Since taking office, Domagoso has focused on improving public health and school facilities and providing low-cost housing for the urban poor, along with beautification and tourism projects across the city. Most recently, he has spearheaded Manila’s pandemic response which includes mitigation, vaccination, and assistance programs along with giving out free medicine and testing services even for non-residents of the city.
Similar to Duterte in 2016, Moreno is campaigning on a platform of “duplicating” his local projects on a national level. These projects include socialized housing, modernized public school education, and continuing the administration’s anti-drug campaign.
Gonzales, Norberto (Partido Demokratiko Sosyalista ng Pilipinas)
As a surprise candidate for the 2022 presidential election, Gonzales frames many of the issues faced by the country as matters of national security, including food security and the COVID-19 pandemic. He vows to prioritize reform of the agricultural sector to boost food production and increase farmers’ income. This is one of the reasons why many believe Gonzales has a chance to win, especially with global rising food prices that have a huge impact on Filipinos.
Lacson, Panfilo Morena (Partido ng Demokratikong Reporma)
Lacson has authored laws such as the controversial Anti-Terrorism Act of 2020, the Philippine Identification System Act of 2018, and the Reproductive Health Act of 2011. He has long served as a watchdog on the national budget, pushing to delete pork barrels and other questionable insertions during plenary Senate debates.
If elected, Lacson vows to restore public trust in government by improving the country’s pandemic response, purging the bureaucracy of corrupt officials, and allowing local governments more autonomy.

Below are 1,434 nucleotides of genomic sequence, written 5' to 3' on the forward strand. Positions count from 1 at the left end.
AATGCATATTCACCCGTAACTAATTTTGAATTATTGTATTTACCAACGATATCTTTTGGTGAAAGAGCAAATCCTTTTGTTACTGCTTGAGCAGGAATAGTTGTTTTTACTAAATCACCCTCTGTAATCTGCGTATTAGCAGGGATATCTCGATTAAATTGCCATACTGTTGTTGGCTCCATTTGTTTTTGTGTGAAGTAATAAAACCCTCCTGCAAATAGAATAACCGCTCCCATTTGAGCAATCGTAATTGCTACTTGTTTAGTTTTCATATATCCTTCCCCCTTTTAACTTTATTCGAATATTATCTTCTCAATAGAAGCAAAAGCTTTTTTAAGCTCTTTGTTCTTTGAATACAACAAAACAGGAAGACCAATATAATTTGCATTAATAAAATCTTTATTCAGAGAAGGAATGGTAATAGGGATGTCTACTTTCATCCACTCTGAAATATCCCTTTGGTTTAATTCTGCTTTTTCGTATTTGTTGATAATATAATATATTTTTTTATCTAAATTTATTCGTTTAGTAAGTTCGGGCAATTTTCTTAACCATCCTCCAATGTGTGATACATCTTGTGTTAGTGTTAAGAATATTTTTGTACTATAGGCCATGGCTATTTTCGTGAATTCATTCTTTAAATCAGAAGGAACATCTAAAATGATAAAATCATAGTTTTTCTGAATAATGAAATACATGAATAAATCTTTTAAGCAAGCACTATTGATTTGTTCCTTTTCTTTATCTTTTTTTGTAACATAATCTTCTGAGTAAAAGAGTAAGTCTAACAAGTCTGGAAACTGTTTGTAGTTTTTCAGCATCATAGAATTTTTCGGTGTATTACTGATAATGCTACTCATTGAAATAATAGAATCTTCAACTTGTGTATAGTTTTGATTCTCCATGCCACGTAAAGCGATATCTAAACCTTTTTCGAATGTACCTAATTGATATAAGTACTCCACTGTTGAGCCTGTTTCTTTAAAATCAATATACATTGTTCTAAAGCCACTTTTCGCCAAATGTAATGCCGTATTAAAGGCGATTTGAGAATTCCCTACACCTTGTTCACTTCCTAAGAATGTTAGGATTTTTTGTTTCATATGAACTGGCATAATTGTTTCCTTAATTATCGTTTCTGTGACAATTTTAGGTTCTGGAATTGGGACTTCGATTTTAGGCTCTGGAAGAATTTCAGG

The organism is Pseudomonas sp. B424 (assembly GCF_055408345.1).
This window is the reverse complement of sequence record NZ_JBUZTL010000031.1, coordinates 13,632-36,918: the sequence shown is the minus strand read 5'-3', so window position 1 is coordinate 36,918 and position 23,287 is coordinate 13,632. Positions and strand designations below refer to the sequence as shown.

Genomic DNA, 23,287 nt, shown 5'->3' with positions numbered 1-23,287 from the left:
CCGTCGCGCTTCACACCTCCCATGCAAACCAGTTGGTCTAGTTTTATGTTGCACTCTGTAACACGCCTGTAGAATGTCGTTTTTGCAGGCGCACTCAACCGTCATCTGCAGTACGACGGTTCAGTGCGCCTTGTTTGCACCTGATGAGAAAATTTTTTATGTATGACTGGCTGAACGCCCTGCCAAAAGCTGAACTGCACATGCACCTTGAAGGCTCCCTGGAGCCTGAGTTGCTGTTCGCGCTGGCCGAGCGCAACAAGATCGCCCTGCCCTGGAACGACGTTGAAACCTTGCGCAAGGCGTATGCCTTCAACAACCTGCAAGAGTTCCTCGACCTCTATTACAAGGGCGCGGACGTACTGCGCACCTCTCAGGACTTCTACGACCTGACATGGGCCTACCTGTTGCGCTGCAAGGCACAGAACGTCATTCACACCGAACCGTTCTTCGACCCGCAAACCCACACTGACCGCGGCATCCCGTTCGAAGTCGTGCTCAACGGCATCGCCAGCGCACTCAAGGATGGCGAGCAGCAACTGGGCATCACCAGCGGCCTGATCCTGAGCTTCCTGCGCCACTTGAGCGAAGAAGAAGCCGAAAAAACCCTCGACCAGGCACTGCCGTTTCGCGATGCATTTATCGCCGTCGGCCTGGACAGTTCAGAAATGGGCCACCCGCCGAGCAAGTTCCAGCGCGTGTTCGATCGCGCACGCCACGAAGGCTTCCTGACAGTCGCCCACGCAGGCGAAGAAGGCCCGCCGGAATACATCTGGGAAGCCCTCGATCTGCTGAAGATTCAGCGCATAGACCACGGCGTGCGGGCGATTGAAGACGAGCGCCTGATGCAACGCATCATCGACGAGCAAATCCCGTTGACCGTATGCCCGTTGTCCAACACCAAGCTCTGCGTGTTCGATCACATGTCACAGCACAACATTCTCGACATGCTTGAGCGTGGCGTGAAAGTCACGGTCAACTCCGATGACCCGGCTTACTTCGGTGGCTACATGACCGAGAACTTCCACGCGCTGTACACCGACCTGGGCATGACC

Mangondato, Faisal (Katipunan ng Kamalayang Kayumanggi)
He launched a failed bid for regional governor of the Autonomous Region in Muslim Mindanao as an independent in 2016. Three years later, in 2019, he sought a Senate seat 2019 but did not garner enough votes to win.
He said he wants to bring the government closer to the people, adding that he would push for federalism if he gets elected in Eleksyon 2022.
Marcos, Ferdinand Romualdez Jr. (Partido Federal ng Pilipinas)
He was first elected as vice governor of Ilocos Norte in 1980, then governor in 1983, when his father was president. When he returned to the Philippines in 1991, he was elected congressman of the province’s second district for two terms and Ilocos Norte governor for three terms. He lost his first Senate bid in 1995 and later won in 2010, serving one term.
Marcos is campaigning on improving the country’s pandemic response and continuing the Duterte administration’s anti-insurgency campaign as well as its bloody campaign against illegal drugs but with a focus on prevention, education, and rehabilitation.
Montemayor, Jose Jr. (Democratic Party of the Philippines)
He is campaigning on a 10-point agenda to address COVID-19, eliminate corruption, improve the campaign against illegal drugs, achieve full employment, alleviate poverty and attain economic prosperity. His agenda also includes a holistic approach to the West Philippine Sea, the welfare of migrant Filipinos, press freedom, education, negotiations with rebel groups, and advancements in agriculture and infrastructure.